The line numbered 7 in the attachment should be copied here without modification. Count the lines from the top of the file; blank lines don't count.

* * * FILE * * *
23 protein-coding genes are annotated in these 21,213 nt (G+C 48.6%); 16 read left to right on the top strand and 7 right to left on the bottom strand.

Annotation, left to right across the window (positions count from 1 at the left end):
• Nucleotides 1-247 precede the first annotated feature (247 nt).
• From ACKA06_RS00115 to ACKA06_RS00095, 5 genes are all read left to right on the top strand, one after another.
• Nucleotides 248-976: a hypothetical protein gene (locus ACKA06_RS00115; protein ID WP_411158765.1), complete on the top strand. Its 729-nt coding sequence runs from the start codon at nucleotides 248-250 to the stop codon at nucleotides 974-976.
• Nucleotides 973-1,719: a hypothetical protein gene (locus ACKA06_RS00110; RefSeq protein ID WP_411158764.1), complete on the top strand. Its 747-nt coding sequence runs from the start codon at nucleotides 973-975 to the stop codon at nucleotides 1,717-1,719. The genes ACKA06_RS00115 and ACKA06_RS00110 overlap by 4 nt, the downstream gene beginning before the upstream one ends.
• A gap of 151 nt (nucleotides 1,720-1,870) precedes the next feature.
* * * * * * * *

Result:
• A gap of 151 nt (nucleotides 1,720-1,870) precedes the next feature.